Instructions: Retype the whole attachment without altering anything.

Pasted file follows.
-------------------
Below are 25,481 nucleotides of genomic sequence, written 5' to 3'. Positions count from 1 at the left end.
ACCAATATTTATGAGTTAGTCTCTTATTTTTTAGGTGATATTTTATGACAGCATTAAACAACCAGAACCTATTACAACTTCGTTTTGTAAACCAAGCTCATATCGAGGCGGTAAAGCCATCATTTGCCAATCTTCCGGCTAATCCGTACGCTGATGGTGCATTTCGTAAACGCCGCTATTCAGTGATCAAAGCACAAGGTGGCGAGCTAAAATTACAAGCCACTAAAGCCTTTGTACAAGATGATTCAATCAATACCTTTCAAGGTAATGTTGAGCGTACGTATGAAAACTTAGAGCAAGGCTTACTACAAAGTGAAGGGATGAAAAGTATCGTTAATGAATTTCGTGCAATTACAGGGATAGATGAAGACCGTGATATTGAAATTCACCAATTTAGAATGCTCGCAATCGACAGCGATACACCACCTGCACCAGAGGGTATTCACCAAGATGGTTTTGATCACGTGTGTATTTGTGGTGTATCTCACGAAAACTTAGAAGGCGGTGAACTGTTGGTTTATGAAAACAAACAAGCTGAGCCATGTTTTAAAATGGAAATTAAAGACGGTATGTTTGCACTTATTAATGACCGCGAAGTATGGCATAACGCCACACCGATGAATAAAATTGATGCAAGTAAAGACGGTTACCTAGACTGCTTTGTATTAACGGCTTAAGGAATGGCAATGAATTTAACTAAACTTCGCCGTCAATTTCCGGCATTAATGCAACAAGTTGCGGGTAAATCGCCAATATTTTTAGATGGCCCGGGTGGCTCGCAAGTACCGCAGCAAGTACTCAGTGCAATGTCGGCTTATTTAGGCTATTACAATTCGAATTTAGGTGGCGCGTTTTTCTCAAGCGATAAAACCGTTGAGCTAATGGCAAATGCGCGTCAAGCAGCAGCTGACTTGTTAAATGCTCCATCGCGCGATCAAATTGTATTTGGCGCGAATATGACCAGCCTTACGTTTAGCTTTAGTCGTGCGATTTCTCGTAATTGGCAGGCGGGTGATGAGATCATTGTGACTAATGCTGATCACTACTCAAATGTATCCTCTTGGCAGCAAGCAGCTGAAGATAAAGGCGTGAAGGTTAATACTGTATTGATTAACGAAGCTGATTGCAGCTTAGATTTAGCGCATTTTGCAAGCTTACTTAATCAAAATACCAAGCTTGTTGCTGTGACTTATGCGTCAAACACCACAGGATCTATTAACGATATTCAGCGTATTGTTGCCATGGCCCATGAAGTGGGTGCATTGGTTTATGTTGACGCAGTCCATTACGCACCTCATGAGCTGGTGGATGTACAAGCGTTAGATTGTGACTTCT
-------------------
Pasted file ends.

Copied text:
Below are 25,481 nucleotides of genomic sequence, written 5' to 3'. Positions count from 1 at the left end.
ACCAATATTTATGAGTTAGTCTCTTATTTTTTAGGTGATATTTTATGACAGCATTAAACAACCAGAACCTATTACAACTTCGTTTTGTAAACCAAGCTCATATCGAGGCGGTAAAGCCATCATTTGCCAATCTTCCGGCTAATCCGTACGCTGATGGTGCATTTCGTAAACGCCGCTATTCAGTGATCAAAGCACAAGGTGGCGAGCTAAAATTACAAGCCACTAAAGCCTTTGTACAAGATGATTCAATCAATACCTTTCAAGGTAATGTTGAGCGTACGTATGAAAACTTAGAGCAAGGCTTACTACAAAGTGAAGGGATGAAAAGTATCGTTAATGAATTTCGTGCAATTACAGGGATAGATGAAGACCGTGATATTGAAATTCACCAATTTAGAATGCTCGCAATCGACAGCGATACACCACCTGCACCAGAGGGTATTCACCAAGATGGTTTTGATCACGTGTGTATTTGTGGTGTATCTCACGAAAACTTAGAAGGCGGTGAACTGTTGGTTTATGAAAACAAACAAGCTGAGCCATGTTTTAAAATGGAAATTAAAGACGGTATGTTTGCACTTATTAATGACCGCGAAGTATGGCATAACGCCACACCGATGAATAAAATTGATGCAAGTAAAGACGGTTACCTAGACTGCTTTGTATTAACGGCTTAAGGAATGGCAATGAATTTAACTAAACTTCGCCGTCAATTTCCGGCATTAATGCAACAAGTTGCGGGTAAATCGCCAATATTTTTAGATGGCCCGGGTGGCTCGCAAGTACCGCAGCAAGTACTCAGTGCAATGTCGGCTTATTTAGGCTATTACAATTCGAATTTAGGTGGCGCGTTTTTCTCAAGCGATAAAACCGTTGAGCTAATGGCAAATGCGCGTCAAGCAGCAGCTGACTTGTTAAATGCTCCATCGCGCGATCAAATTGTATTTGGCGCGAATATGACCAGCCTTACGTTTAGCTTTAGTCGTGCGATTTCTCGTAATTGGCAGGCGGGTGATGAGATCATTGTGACTAATGCTGATCACTACTCAAATGTATCCTCTTGGCAGCAAGCAGCTGAAGATAAAGGCGTGAAGGTTAATACTGTATTGATTAACGAAGCTGATTGCAGCTTAGATTTAGCGCATTTTGCAAGCTTACTTAATCAAAATACCAAGCTTGTTGCTGTGACTTATGCGTCAAACACCACAGGATCTATTAACGATATTCAGCGTATTGTTGCCATGGCCCATGAAGTGGGTGCATTGGTTTATGTTGACGCAGTCCATTACGCACCTCATGAGCTGGTGGATGTACAAGCGTTAGATTGTGACTTCT